I would recommend getting ‘Repton’, a very good ‘Boulder Dash’ type game.
Oh and ‘Chuckie Egg’ as well.


I remember using the Teletext adaptor for the BBC, but don’t know if this would still work nowadays.

User avatar
Matt_B
Posts: 5335
Joined: Wed Mar 14, 2007 5:30 am
Location: 5 minutes from the beach, 30 seconds from the pub

Post by Matt_B » Tue May 15, 2007 6:34 am

Lorfarius wrote:So its not RAM that you plug into the machine?
The standard memory layout of the BBC Micro (any model) is 32K RAM and 32K ROM. This fills the entire address space of the 6502. So, any additional RAM is sideways RAM, whether it's installed inside the machine or added externally.

You'll also see references to "shadow" RAM which a special case of using sideways RAM to store the display outside the main address space. Anyway, since the Master 128 has 96 K of shadow and sideways RAM, you shouldn't need to install any extra.

Mozart
Posts: 33
Joined: Thu May 10, 2007 7:31 pm

Post by Mozart » Tue May 15, 2007 6:36 am

Lorfarius wrote: So its not RAM that you plug into the machine?
Well it is, and it isn't :D

The basic idea behind Sideways RAM is you plonk it in one of the Beeb's ROM sockets which then enables you to use it in the same way as a ROM except that you can continually write and erase images to that RAM as if it were an EPROM (but without the hassle).

However, as it is essentially just a paged area of memory, it could be used to expand the system RAM (which I think is what they did in the BBC B+ and possibly on the Tube(?)).

I'm not sure that there were that many games on the Beeb or on the Master that could take advantage of any added extra capacity, but it was certainly a useful feature if you were into home coding.
Though I Fly Through the Valley of Death ... I Shall Fear No Evil. For I am at 80,000 Feet and Climbing

User avatar
yethboth
Posts: 2077
Joined: Sat Feb 24, 2007 7:51 am

Post by yethboth » Tue May 15, 2007 9:48 am

Granny's Garden on the BBC Micro was a great game.

User avatar
Lorfarius
Posts: 3599
Joined: Sat Apr 22, 2006 1:06 pm
Location: Glossop - North West
Contact:

Post by Lorfarius » Tue May 15, 2007 9:51 am

yethboth wrote:Granny's Garden on the BBC Micro was a great game.
It was also one of the most widely copied games ever created. Yet can I find a copy or original nowadays? Can I buggery.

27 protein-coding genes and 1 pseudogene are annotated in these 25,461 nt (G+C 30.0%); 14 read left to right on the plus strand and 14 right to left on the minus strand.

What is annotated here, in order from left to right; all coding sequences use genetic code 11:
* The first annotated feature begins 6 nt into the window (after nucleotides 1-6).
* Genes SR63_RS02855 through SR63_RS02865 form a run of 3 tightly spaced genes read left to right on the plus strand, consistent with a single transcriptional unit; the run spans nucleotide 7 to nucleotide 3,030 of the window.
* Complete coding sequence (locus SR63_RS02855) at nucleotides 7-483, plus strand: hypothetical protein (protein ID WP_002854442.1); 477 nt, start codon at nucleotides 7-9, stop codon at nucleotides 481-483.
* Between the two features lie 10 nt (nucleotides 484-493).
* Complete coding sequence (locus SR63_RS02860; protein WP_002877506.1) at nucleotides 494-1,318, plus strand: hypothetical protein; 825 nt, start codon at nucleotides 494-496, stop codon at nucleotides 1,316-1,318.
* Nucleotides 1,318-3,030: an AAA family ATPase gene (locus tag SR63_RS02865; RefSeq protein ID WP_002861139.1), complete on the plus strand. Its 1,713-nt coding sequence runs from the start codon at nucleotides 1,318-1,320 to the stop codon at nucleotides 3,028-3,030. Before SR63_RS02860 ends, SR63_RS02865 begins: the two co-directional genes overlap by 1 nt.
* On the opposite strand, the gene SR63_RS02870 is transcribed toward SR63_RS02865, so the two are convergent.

For all your mad retro gaming needs, regular content on a daily basis!

https://www.youtube.com/user/Lorfarius

User avatar
Xesh
Posts: 1245
Joined: Fri Mar 23, 2007 8:50 pm
Location: Canterbury, Kent

Post by Xesh » Thu May 17, 2007 3:10 pm

Mozart wrote:However, as it is essentially just a paged area of memory, it could be used to expand the system RAM (which I think is what they did in the BBC B+ and possibly on the Tube(?)).
Actually sideways RAM is used more for storing ROM images and/or data. It saves using the system RAM and enables more complex programs to be written (the Tube version of Elite). A lot of Master specific games are re-written Beeb versions designed to take advantage of the extra storage space. One that comes to mind is Stryker's run. The Master version had better and more varied graphics as well as longer/more complex levels. :)

Mozart
Posts: 33
Joined: Thu May 10, 2007 7:31 pm

Post by Mozart » Thu May 17, 2007 5:22 pm

Xesh wrote:
Mozart wrote:However, as it is essentially just a paged area of memory, it could be used to expand the system RAM (which I think is what they did in the BBC B+ and possibly on the Tube(?)).
Actually sideways RAM is used more for storing ROM images and/or data. It saves using the system RAM and enables more complex programs to be written (the Tube version of Elite). A lot of Master specific games are re-written Beeb versions designed to take advantage of the extra storage space. One that comes to mind is Stryker's run. The Master version had better and more varied graphics as well as longer/more complex levels. :)
Ummm... isn't that what I said? Nevermind :D

Did anyone else notice that they never got the frame buffering quite right on Stryker's run, no matter the version, and yet Codename: Droid was silky smooth (possibly with the addition of the notion of screens)? I'd love to hear the development progress between the two :)
Though I Fly Through the Valley of Death ... I Shall Fear No Evil. For I am at 80,000 Feet and Climbing

Post Reply

Who is online

Users browsing this forum: No registered users and 4 guests